Chicago Sun Times

Ex-Union Boss Granted Immunity


November 27, 1998

One of the most controversial and powerful union bosses in the nation, accused of a litany of financial abuses, quietly received immunity from prosecution from top Justice Department officials in Washington, the Chicago Sun-Times has learned. The deal virtually ensures thatChicagoan Edward T. Hanley Sr., who reigned for 25 years over the Hotel Employees and Restaurant Employees International Union, won't ever be investigated by the government for alleged financial abuses disclosed two months ago, according to law enforcement sources and others familiar with the case.

Hanley was forced out of the union earlier this year. A federal monitor overseeing the union turned up the alleged abuses after a 2 1/2-year investigation, painting Hanley as reigning like a monarch. The investigation found that dues from some of the lowest-paid union workers in the country went for a $3 million jet used by Hanley's family, a fleet of Cadillacs for union bosses and a $100,000 motor home parked near Hanley's house.

Allegations against Hanley include:

* Even though he was general president of the international union, he had what amounted to a $31,000-a-year ``no-show'' job at the Chicago local union run by his son.

* His international union approved creation of an alleged ``ghost'' union local in Rhinelander, Wis., near Hanley's vacation home.

* Under Hanley, the union maintained a fleet of leased vehicles costing more than $500,000 a year. The vehicles--many of them Cadillacs--were used by officials who had no apparent duties and top union bosses and their family members, including Hanley's wife.

* Some of those leases were ``front-loaded'' with steep payments footed by the union so officials could buy their cars on the cheap once the union leases expired. Hanley repaid the union almost $14,000 because of such deals but did not admit any wrongdoing.

Sources familiar with the immunity deal said it protects Hanley from prosecution on those alleged abuses and would make it difficult to pursue almost any investigation stemming from Hanley's tenure.

A Justice Department spokesman in Washington declined to comment on the decision to grant immunity to Hanley. The department also rejected a request from the Sun-Times under the Freedom of Information Act for a copy of the immunity letter.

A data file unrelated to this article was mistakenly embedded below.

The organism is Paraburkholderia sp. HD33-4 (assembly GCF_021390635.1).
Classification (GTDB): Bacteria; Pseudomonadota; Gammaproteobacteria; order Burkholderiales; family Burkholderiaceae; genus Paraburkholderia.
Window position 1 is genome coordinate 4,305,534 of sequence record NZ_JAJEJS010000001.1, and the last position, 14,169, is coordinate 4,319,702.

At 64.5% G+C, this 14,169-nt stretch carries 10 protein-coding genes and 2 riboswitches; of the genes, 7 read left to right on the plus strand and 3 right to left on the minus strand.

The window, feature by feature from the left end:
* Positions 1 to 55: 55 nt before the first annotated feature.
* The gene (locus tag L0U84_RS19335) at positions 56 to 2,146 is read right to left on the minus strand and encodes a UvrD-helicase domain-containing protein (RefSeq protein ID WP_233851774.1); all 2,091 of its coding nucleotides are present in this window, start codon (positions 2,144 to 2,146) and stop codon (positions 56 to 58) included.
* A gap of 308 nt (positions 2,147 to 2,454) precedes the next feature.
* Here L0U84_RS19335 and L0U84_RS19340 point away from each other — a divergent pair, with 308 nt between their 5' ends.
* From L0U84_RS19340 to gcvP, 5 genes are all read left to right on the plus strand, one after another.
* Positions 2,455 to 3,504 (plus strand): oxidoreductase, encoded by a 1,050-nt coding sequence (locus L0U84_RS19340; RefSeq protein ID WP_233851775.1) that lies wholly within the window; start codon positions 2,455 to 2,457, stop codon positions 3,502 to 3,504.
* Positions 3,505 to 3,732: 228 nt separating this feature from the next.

According to sources familiar with the case, Hanley's quest for immunity began earlier this year after he secretly agreed to leave the union post. His departure agreement, signed in late February, came only after the federal monitor in the case threatened to file civil charges against him. A federal judge sealed the agreement until Hanley announced his ``retirement'' in May.

Shortly after the departure deal was hammered out, sources said, Hanley's lawyers learned of a federal criminal investigation into allegations that Hanley's international ran the ``ghost'' local in Wisconsin. An official affiliated with that union received what is known as a ``target letter'' from authorities, sources said.

Hanley's lawyers were stunned, sources said. They believed investigations would not be pursued once Hanley agreed to step down, according to sources.

The lawyers then threatened to pull out of the departure agreement with the monitor's office unless Hanley received immunity, sources said. The monitor was set up in 1995 under a court-approved deal between the Justice Department and his union.

Before deciding to grant Hanley immunity, sources said, the Justice Department in Washington gave federal prosecutors in Chicago only two weeks to determine whether they could make a criminal case against Hanley. That made the task for U.S. Attorney Scott Lassar's office almost impossible given the volume of evidence gathered by the monitor and the FBI during their probe, according to sources familiar with the case.

A spokesman for Lassar declined to comment. John Cassidy, a Washington lawyer who represented Hanley in dealings with the Justice Department, also declined comment, as did Kurt Muellenberg, the federal monitor.

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